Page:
The white paper’s emphasis on the need to bolster regional friendships and alliances is a clear reference to moves by the Turnbull government to resuscitate a quadrilateral security dialogue with the US, Japan and India. The Rudd government shelved this on the grounds that it would appear to be a grouping whose aim was to contain China.

In its latest incarnation, the “Quad”, as it is known, clearly has a hedging purpose. But whether it develops past an agreement to consult and perhaps conduct joint military-to-military exchanges will depend on circumstance.

In other words, China’s regional assertiveness will dictate the extent to which Australia and its like-minded partners collaborate in seeking to balance China’s inexorable rise.

The Quad’s critics regard it as an unhelpful diversion, unnecessarily antagonistic to China. Its supporters see it as a prudent step to bring together functioning democracies intent on preserving regional security.

What would seem to be more productive would be a consensus involving the US, China, Russia, the ASEAN countries, Australia and New Zealand in an East Asia Summit agreement on regional security arrangements, much like the Helsinki Accords.

An encouraging aspect of the unclassified version of the white paper (a classified version will use starker language) is that within the constraints of bureaucratic language it provides a fairly direct challenge to China to live up to its commitment to a rules-based order.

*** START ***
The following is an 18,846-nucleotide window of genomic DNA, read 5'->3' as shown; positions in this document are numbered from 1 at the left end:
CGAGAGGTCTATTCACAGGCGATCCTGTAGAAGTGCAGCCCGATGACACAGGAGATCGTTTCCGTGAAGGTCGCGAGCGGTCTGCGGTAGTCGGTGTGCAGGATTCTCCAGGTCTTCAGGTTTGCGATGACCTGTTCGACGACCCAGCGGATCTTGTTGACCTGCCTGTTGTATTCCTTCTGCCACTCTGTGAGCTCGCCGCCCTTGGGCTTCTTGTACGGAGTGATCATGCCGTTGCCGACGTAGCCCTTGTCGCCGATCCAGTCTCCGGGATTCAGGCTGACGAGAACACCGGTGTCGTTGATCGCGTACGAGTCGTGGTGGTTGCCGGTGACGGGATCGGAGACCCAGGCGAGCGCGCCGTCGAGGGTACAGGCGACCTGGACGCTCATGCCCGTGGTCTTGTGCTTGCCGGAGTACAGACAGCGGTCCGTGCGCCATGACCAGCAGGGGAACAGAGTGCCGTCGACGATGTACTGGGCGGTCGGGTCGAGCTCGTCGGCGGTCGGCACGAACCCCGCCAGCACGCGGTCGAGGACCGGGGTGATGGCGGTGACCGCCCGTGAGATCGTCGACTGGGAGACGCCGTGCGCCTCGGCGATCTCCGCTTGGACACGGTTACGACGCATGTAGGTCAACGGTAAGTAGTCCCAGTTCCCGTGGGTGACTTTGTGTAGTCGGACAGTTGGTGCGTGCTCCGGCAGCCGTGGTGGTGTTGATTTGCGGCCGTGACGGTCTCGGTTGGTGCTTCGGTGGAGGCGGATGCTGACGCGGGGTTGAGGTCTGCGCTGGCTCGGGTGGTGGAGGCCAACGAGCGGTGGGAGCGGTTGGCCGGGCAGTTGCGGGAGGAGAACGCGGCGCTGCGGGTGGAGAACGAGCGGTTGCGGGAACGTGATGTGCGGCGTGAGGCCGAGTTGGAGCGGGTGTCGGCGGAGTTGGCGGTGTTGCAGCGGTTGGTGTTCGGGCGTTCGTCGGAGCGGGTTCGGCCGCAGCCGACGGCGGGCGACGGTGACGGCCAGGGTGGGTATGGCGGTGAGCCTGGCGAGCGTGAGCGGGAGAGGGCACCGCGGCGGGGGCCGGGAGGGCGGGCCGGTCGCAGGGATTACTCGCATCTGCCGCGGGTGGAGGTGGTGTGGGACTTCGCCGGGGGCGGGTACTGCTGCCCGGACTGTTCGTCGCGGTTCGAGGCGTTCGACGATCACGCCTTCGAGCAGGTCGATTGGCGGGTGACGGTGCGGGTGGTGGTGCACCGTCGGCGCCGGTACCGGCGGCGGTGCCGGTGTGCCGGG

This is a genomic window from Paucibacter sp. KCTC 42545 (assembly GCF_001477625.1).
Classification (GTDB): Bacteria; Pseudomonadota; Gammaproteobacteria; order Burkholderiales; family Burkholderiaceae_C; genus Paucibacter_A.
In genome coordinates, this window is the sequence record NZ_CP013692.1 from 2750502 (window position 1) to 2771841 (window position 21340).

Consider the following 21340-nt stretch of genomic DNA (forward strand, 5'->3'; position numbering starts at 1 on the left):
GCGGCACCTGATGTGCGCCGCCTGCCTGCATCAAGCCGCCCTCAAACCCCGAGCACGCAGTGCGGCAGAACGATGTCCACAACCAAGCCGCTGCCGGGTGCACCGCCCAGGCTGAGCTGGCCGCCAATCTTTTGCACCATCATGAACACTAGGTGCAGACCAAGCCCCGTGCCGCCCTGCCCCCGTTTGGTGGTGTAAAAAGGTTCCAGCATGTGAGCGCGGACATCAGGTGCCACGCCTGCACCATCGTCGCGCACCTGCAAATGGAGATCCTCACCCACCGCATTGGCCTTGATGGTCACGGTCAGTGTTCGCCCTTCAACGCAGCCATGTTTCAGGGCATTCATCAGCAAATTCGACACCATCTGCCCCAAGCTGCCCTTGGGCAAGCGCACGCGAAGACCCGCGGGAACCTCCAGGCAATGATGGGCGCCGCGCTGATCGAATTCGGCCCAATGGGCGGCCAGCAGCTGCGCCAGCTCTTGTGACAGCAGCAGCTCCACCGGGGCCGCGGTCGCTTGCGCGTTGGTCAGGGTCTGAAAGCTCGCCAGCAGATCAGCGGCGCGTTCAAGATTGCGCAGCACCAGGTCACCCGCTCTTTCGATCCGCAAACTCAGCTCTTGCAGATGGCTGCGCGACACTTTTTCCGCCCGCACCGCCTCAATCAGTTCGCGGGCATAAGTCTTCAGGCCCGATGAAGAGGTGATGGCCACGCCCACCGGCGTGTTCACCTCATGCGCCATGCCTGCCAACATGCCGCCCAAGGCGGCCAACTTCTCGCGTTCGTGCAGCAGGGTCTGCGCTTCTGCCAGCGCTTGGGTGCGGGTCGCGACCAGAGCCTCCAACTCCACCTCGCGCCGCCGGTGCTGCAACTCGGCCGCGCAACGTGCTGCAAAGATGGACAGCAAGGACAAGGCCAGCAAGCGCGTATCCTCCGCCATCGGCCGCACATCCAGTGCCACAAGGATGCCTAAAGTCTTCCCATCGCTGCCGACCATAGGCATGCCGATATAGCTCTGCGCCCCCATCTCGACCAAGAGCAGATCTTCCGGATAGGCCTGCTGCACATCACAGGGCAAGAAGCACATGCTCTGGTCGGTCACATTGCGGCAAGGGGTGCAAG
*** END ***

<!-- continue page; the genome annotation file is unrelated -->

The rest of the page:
So it encourages China to “exercise its power in a way that enhances stability, reinforces international law and respects the interests of smaller countries”.

This implies that China’s recent behaviour does not meet this standard.

Finally, it is hard to escape the conclusion that Australia’s policymakers have more or less come to the view – reluctantly – that US leadership in Asia is on a downward trajectory, and there is little point in pretending otherwise. The question is how fast, and to what extent will China continue to assert itself.

In his introduction, Prime Minister Malcolm Turnbull sets the tone for the next phase of Australian policy in a way that recognises these realities. “Australia,” he writes, “must be sovereign not reliant.”

The ConversationIf that’s not an acknowledgement of a disrupted security environment in which power relationships are shifting, I’m not sure what is. The 2017 Foreign Policy White Paper makes progress in coming to terms with that reality.